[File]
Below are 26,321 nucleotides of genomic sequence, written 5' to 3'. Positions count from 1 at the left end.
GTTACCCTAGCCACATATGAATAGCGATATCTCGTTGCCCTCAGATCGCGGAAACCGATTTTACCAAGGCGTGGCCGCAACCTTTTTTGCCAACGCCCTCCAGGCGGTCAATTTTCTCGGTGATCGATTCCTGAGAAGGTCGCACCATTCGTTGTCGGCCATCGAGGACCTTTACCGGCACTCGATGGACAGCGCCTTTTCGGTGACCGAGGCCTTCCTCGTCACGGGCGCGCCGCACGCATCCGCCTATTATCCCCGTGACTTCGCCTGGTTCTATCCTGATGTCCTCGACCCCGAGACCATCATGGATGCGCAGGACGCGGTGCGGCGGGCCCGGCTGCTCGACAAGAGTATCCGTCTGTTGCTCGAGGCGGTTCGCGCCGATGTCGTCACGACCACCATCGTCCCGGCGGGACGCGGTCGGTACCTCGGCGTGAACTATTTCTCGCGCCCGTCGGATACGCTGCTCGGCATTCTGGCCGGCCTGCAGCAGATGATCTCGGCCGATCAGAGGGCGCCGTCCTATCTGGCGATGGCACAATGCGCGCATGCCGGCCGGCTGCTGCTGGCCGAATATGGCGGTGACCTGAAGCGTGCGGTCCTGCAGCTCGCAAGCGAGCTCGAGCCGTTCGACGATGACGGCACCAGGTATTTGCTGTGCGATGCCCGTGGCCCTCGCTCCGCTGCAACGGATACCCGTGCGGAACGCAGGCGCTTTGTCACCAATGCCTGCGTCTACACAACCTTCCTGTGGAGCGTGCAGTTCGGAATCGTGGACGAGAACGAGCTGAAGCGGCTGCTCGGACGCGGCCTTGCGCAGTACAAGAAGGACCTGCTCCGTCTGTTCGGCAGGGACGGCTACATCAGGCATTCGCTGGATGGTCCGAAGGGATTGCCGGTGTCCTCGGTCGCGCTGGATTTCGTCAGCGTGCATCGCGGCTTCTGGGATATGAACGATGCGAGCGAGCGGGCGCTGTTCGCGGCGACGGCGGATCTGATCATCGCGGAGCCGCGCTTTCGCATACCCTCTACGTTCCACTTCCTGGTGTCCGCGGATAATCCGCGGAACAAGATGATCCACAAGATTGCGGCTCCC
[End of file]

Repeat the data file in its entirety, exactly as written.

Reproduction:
Below are 26,321 nucleotides of genomic sequence, written 5' to 3'. Positions count from 1 at the left end.
GTTACCCTAGCCACATATGAATAGCGATATCTCGTTGCCCTCAGATCGCGGAAACCGATTTTACCAAGGCGTGGCCGCAACCTTTTTTGCCAACGCCCTCCAGGCGGTCAATTTTCTCGGTGATCGATTCCTGAGAAGGTCGCACCATTCGTTGTCGGCCATCGAGGACCTTTACCGGCACTCGATGGACAGCGCCTTTTCGGTGACCGAGGCCTTCCTCGTCACGGGCGCGCCGCACGCATCCGCCTATTATCCCCGTGACTTCGCCTGGTTCTATCCTGATGTCCTCGACCCCGAGACCATCATGGATGCGCAGGACGCGGTGCGGCGGGCCCGGCTGCTCGACAAGAGTATCCGTCTGTTGCTCGAGGCGGTTCGCGCCGATGTCGTCACGACCACCATCGTCCCGGCGGGACGCGGTCGGTACCTCGGCGTGAACTATTTCTCGCGCCCGTCGGATACGCTGCTCGGCATTCTGGCCGGCCTGCAGCAGATGATCTCGGCCGATCAGAGGGCGCCGTCCTATCTGGCGATGGCACAATGCGCGCATGCCGGCCGGCTGCTGCTGGCCGAATATGGCGGTGACCTGAAGCGTGCGGTCCTGCAGCTCGCAAGCGAGCTCGAGCCGTTCGACGATGACGGCACCAGGTATTTGCTGTGCGATGCCCGTGGCCCTCGCTCCGCTGCAACGGATACCCGTGCGGAACGCAGGCGCTTTGTCACCAATGCCTGCGTCTACACAACCTTCCTGTGGAGCGTGCAGTTCGGAATCGTGGACGAGAACGAGCTGAAGCGGCTGCTCGGACGCGGCCTTGCGCAGTACAAGAAGGACCTGCTCCGTCTGTTCGGCAGGGACGGCTACATCAGGCATTCGCTGGATGGTCCGAAGGGATTGCCGGTGTCCTCGGTCGCGCTGGATTTCGTCAGCGTGCATCGCGGCTTCTGGGATATGAACGATGCGAGCGAGCGGGCGCTGTTCGCGGCGACGGCGGATCTGATCATCGCGGAGCCGCGCTTTCGCATACCCTCTACGTTCCACTTCCTGGTGTCCGCGGATAATCCGCGGAACAAGATGATCCACAAGATTGCGGCTCCC